Katie Peterson | Staff Writer
The posting of the U.S. colors and the flags of 43 countries from around the world formally kicked off the beginning of the 2020-21 Command and General Staff Officer Course in a ceremony Sept. 8 in the Lewis and Clark Center’s Eisenhower Auditorium. The event was streamed live on the U.S. Command and General Staff College Facebook page.
CGSC was founded in 1881 and began welcoming international students in 1894. Since then, more than 8,000 international students from 165 different nations have attended. Several of those graduates have gone on to achieve general officer rank, and many of them have achieved the positions as chief of their nation’s army or higher, earning them a spot in the CGSC’s International Hall of Fame. Currently, there are 285 inductees representing 73 countries in the IHOF.
“I can think of no better symbol of the significance of (CGSOC) than the ceremonial posting of the national colors of each of the countries that have accepted the invitation of the United States to send their best and most qualified officers for cooperative study alongside our best officers,” said Brig. Gen. Donn Hill, CGSC deputy commandant. “This formal posting of the national colors continues to symbolize the declaration of each nation’s commitment to use the coming year to advance our shared interest to win together in a complex world.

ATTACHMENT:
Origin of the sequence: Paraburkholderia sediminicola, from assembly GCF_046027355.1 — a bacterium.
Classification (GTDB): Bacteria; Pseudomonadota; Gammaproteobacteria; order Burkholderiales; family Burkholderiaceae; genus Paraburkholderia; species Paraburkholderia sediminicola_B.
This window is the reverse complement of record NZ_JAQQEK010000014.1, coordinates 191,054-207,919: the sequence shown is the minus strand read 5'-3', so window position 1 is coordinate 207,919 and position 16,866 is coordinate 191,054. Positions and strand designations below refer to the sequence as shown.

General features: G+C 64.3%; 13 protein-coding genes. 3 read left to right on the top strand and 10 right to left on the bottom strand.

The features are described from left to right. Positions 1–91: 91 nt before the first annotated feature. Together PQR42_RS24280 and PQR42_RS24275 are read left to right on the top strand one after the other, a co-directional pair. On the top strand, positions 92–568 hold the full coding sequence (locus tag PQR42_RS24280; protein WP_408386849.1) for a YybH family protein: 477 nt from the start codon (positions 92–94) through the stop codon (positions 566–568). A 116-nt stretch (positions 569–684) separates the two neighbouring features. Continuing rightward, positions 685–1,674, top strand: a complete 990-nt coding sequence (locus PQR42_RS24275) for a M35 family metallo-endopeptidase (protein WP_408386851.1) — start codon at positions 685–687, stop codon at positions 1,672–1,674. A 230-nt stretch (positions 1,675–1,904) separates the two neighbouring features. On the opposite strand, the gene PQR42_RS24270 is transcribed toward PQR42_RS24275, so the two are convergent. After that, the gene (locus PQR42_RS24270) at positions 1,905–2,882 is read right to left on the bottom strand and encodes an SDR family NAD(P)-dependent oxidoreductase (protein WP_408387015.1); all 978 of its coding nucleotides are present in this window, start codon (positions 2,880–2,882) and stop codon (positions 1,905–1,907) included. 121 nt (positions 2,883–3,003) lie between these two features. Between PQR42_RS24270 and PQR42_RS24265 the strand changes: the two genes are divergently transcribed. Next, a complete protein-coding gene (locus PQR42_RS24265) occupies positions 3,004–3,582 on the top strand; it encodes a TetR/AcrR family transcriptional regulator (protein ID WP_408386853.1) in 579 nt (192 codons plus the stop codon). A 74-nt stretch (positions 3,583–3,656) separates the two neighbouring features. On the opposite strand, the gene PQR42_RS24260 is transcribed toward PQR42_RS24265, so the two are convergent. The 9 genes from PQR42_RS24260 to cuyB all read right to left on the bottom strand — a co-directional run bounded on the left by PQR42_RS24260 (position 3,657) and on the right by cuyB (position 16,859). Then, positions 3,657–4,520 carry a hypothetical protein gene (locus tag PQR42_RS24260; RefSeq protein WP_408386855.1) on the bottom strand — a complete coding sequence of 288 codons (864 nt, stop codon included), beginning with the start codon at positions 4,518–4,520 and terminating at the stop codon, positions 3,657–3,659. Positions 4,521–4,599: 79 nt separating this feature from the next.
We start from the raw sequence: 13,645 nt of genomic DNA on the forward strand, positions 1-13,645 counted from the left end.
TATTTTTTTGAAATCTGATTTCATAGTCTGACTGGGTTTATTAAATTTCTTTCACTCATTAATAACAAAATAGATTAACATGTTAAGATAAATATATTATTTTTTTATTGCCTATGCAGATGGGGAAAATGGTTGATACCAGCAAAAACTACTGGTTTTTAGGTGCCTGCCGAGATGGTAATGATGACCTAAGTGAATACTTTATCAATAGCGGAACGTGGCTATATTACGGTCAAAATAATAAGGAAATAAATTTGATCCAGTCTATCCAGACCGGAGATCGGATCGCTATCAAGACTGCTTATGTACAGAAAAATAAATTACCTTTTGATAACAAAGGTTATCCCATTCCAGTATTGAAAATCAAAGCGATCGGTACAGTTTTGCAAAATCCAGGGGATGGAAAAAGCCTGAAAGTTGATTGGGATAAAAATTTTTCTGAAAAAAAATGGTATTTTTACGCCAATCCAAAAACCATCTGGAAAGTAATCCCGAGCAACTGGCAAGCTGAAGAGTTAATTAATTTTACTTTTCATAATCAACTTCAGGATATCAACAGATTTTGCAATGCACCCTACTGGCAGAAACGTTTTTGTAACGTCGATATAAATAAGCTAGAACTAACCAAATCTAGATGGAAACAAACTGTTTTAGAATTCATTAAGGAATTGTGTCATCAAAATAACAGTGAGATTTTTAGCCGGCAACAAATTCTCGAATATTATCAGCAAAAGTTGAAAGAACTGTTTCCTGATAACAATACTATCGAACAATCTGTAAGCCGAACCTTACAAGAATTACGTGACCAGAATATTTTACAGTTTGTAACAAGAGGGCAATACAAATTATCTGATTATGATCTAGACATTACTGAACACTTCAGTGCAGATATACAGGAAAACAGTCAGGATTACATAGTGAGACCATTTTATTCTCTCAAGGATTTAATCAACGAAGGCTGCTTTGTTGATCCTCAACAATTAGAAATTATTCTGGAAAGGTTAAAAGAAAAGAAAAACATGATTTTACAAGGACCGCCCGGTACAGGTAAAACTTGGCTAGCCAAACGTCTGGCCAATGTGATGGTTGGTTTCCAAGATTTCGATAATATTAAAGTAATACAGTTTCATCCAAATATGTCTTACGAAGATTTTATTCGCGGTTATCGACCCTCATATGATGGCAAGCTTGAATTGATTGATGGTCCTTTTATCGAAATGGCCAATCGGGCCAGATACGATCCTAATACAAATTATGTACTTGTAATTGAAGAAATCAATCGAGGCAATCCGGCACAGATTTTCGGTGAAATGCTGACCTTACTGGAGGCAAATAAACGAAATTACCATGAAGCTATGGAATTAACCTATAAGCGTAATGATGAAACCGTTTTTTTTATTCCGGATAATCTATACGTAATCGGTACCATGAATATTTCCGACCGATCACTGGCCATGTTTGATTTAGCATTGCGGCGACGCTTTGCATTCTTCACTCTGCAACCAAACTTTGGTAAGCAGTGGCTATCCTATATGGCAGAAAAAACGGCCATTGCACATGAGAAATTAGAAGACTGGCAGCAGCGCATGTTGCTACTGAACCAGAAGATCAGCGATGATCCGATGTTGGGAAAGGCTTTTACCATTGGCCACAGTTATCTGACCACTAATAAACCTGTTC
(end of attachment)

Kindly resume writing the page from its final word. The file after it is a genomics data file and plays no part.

“Today, we have U.S. Army officers, sister service officers, interagency representatives and international military officers from (43) countries starting their journey to continue educational endeavors as part of a community of nations committed to freedom,” he said.
This year’s class includes 45 international students representing 43 countries. They join 828 U.S. soldiers, 40 Guardsmen, 38 Reservists, 78 airmen, 24 sailors, 27 Marines, one Coastguardsman, and seven Department of the Army and interagency civilians.
Hill said he had two challenges for the Class of 2021.
His first challenge was to never stop learning.
“Take this year especially to refine your personal self-development plan,” Hill said. “In the context of a career in the military, this year will be one of the best, but only if you invest the effort to make it so.”
Second, build relationships with classmates, he said.
“(Those relationships) will endure beyond this course. These are the officers that you will serve with for the rest of your career in peace and in war,” Hill said. “Get to know them now. They will never let you down.”
Because of adjustments made because of COVID-19, between 250-300 students will begin the year remotely and will report for in-person attendance in January.